This book considers the extent to which the dispersal and circulation—indeed, the propagation—of information and opinion across the various media of the eighteenth century helped speed the flow of transatlantic republicanism. Long a pejorative word since its associations with flag—waving and jingoism, propaganda would hardly seem a useful concept for understanding democracy. After all, spreading false information, manipulating citizens, and other propaganda techniques are preferred by totalitarian states, not democratic ones. This book questions such conventional wisdom by examining how the formation of popular consent and public opinion in early America relied on the spirited dissemination of rumor, forgery, and invective. Instead of pinning meaning to Enlightenment rationality or national consensus, propaganda infused print culture with the ferment of transatlantic republicanism to widen political discourse beyond either the strictly empirical or official public opinion. The spread of Revolutionary material in the form of newspapers, pamphlets, broadsides, letters, songs, and poems across British North America created multiple networks that spawned new and often radical ideas about political communication. These networks also encompassed the Caribbean and France after 1789, which became flash points for reflecting on the changing meanings of the American Revolution. Across the Atlantic of the late eighteenth century, communication itself became revolutionary in ways that revealed circulation to be propaganda’s most vital content. By examining the kinetic aspects of print culture, the book shows how the mobility of letters, pamphlets, and other text amounts to political activity par excellence.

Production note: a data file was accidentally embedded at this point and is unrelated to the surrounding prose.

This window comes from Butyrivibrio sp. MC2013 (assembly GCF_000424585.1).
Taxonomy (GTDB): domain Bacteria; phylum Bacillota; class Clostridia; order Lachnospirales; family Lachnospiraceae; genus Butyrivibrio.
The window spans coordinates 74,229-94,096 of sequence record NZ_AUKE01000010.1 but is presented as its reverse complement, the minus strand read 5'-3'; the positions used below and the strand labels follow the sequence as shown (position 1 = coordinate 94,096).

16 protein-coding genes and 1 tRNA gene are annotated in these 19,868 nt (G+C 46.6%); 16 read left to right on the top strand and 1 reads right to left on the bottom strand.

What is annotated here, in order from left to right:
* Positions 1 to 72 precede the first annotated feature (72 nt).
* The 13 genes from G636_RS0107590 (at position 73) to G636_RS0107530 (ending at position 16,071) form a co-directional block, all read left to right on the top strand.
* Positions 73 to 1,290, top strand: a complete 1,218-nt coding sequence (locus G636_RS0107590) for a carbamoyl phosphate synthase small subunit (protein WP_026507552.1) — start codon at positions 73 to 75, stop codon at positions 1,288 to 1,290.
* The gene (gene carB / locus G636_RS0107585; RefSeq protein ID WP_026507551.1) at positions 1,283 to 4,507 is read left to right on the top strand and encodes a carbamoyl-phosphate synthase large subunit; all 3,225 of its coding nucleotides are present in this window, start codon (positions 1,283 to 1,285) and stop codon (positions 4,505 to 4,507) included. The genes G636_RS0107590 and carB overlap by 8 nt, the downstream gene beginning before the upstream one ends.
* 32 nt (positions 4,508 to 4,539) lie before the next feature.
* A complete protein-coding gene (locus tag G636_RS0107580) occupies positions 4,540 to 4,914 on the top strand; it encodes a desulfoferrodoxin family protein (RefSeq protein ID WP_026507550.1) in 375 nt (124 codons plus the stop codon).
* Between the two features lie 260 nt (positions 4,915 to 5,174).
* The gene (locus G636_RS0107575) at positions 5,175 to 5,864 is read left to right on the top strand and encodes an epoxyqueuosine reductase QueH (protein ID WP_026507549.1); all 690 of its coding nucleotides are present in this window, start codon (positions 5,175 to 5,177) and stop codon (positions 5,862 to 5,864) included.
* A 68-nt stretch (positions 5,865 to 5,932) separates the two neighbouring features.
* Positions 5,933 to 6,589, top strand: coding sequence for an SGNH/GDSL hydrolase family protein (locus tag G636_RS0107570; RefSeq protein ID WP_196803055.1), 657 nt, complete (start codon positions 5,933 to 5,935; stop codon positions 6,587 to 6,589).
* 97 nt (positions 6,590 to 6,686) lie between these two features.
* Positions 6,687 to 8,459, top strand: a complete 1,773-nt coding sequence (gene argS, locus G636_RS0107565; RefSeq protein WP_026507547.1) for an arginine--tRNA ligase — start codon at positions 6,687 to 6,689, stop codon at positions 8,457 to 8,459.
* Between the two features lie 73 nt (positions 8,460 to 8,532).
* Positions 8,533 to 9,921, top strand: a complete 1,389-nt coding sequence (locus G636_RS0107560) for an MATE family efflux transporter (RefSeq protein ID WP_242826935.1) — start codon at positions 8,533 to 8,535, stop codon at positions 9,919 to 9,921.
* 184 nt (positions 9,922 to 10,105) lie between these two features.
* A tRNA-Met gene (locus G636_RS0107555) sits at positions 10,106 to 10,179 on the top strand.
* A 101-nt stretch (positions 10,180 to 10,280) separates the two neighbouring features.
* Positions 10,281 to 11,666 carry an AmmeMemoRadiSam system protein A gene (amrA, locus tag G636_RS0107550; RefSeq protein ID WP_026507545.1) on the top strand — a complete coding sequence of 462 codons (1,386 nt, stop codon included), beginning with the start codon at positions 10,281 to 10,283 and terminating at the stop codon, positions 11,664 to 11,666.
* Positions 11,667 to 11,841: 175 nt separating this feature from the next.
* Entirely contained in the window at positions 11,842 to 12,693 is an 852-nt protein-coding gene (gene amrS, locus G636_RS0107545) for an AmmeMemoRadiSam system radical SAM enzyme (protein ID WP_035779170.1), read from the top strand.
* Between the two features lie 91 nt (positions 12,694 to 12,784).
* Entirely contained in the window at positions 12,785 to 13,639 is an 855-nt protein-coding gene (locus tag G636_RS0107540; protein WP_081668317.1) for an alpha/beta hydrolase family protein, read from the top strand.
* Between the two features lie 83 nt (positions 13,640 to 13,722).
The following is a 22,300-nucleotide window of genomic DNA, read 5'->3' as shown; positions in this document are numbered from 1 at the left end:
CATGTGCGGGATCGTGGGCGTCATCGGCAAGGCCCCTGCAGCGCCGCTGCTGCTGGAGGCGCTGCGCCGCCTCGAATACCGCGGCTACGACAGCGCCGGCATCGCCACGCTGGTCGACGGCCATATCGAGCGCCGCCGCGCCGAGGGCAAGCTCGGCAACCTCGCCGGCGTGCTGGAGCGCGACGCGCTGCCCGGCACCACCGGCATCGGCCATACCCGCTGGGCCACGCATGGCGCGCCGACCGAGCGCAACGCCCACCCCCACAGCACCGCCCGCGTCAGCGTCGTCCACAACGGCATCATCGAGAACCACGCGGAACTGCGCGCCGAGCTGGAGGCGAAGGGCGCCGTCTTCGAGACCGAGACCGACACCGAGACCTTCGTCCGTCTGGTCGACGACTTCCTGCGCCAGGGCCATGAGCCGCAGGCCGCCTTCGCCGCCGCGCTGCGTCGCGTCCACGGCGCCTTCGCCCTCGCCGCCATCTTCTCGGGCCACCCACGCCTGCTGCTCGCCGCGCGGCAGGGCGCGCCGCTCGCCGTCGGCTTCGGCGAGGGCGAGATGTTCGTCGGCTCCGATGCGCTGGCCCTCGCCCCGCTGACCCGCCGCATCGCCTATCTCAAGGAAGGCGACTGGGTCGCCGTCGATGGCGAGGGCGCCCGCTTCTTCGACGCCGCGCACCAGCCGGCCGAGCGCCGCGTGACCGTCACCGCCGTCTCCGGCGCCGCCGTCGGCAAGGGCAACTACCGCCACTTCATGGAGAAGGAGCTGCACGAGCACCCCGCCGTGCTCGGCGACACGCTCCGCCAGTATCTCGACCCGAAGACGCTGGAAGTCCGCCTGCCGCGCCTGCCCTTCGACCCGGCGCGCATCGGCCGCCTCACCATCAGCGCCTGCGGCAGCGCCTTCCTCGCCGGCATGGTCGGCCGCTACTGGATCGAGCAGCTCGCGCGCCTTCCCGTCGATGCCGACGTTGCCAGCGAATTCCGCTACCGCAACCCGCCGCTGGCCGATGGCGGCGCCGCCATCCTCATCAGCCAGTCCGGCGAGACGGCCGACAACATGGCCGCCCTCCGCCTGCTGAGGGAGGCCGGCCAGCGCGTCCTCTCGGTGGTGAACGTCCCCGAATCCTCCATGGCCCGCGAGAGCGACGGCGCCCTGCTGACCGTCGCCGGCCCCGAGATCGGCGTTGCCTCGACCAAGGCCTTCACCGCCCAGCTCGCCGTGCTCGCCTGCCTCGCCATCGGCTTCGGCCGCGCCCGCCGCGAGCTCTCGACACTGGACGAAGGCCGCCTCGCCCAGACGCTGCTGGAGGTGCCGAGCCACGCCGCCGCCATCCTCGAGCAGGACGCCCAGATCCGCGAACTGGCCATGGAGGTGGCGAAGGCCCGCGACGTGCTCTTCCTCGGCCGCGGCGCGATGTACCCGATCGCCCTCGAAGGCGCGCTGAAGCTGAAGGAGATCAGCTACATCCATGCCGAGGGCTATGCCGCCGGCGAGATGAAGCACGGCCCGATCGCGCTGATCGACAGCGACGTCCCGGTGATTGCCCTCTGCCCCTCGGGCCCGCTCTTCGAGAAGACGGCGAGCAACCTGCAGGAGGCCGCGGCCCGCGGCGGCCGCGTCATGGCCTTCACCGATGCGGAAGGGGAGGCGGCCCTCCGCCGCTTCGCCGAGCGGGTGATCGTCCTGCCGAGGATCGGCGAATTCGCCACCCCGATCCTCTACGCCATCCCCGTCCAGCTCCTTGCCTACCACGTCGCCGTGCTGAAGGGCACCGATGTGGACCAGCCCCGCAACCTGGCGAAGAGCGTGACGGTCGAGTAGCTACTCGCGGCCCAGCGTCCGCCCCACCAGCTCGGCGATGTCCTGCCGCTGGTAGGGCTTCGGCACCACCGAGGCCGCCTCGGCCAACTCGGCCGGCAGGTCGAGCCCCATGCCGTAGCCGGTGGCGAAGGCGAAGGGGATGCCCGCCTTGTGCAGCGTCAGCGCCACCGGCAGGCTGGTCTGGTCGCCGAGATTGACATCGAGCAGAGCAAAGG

Castronovo, Russ. Propaganda 1776: Secrets, Leaks, and Revolutionary Communications in Early America. Oxford University Press, 2014. Print.